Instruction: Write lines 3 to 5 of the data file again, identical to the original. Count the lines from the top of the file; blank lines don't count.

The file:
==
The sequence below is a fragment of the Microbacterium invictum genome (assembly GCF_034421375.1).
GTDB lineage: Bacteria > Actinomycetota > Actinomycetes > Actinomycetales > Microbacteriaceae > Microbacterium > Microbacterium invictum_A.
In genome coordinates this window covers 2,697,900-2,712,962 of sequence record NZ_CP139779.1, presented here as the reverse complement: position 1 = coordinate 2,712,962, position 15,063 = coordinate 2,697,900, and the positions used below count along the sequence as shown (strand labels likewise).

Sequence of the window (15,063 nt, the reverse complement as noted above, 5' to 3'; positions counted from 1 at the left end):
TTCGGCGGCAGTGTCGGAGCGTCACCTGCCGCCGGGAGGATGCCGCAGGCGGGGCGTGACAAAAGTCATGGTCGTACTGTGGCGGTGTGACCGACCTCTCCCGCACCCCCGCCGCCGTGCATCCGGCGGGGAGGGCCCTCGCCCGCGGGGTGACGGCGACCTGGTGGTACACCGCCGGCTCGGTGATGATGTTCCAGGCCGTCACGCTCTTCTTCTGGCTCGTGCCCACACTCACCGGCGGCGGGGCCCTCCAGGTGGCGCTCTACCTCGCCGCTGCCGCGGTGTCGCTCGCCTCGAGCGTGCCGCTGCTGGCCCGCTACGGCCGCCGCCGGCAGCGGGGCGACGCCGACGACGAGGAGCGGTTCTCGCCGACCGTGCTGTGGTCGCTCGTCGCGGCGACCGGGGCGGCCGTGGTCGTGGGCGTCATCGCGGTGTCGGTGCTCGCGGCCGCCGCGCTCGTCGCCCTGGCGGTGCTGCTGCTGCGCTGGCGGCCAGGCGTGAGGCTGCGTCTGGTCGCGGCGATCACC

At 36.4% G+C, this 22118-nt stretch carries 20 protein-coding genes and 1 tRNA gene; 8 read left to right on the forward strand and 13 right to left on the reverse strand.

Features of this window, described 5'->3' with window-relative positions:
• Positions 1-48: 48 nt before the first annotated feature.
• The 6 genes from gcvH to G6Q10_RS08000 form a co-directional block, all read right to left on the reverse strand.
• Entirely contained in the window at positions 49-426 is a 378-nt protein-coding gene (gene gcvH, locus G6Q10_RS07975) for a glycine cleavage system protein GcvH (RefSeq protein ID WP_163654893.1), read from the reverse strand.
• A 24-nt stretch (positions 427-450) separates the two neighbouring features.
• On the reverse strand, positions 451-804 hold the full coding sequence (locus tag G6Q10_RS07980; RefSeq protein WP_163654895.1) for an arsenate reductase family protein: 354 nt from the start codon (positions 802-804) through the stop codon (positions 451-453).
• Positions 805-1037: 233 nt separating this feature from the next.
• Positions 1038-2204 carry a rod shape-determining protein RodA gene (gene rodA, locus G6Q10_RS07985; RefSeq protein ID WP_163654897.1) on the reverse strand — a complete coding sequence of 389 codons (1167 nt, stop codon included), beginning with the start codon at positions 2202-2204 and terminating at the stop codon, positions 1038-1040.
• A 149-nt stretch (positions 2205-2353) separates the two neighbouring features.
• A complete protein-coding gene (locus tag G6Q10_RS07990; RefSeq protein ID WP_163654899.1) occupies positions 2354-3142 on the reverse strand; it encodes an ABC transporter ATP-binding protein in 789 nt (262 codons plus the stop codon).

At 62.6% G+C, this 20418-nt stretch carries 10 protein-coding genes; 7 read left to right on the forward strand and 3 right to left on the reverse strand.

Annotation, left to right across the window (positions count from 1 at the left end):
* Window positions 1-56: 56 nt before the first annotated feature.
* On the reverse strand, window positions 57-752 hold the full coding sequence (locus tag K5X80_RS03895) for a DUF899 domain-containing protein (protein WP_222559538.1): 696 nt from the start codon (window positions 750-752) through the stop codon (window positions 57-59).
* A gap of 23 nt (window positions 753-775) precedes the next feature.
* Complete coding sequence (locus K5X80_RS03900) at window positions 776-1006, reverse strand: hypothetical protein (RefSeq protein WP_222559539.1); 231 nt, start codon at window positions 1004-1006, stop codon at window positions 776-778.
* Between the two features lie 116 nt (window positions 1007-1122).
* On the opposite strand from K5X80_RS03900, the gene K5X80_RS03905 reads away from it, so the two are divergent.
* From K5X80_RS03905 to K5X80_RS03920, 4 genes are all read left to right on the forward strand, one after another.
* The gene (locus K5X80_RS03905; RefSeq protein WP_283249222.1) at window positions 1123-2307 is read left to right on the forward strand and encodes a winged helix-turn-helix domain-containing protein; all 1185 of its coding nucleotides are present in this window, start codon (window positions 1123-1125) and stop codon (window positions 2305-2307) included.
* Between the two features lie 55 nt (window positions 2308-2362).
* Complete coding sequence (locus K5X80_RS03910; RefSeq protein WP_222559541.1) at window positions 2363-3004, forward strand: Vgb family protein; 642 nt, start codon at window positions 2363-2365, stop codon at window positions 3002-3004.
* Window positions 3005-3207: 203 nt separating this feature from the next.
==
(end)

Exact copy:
In genome coordinates this window covers 2,697,900-2,712,962 of sequence record NZ_CP139779.1, presented here as the reverse complement: position 1 = coordinate 2,712,962, position 15,063 = coordinate 2,697,900, and the positions used below count along the sequence as shown (strand labels likewise).

Sequence of the window (15,063 nt, the reverse complement as noted above, 5' to 3'; positions counted from 1 at the left end):
TTCGGCGGCAGTGTCGGAGCGTCACCTGCCGCCGGGAGGATGCCGCAGGCGGGGCGTGACAAAAGTCATGGTCGTACTGTGGCGGTGTGACCGACCTCTCCCGCACCCCCGCCGCCGTGCATCCGGCGGGGAGGGCCCTCGCCCGCGGGGTGACGGCGACCTGGTGGTACACCGCCGGCTCGGTGATGATGTTCCAGGCCGTCACGCTCTTCTTCTGGCTCGTGCCCACACTCACCGGCGGCGGGGCCCTCCAGGTGGCGCTCTACCTCGCCGCTGCCGCGGTGTCGCTCGCCTCGAGCGTGCCGCTGCTGGCCCGCTACGGCCGCCGCCGGCAGCGGGGCGACGCCGACGACGAGGAGCGGTTCTCGCCGACCGTGCTGTGGTCGCTCGTCGCGGCGACCGGGGCGGCCGTGGTCGTGGGCGTCATCGCGGTGTCGGTGCTCGCGGCCGCCGCGCTCGTCGCCCTGGCGGTGCTGCTGCTGCGCTGGCGGCCAGGCGTGAGGCTGCGTCTGGTCGCGGCGATCACC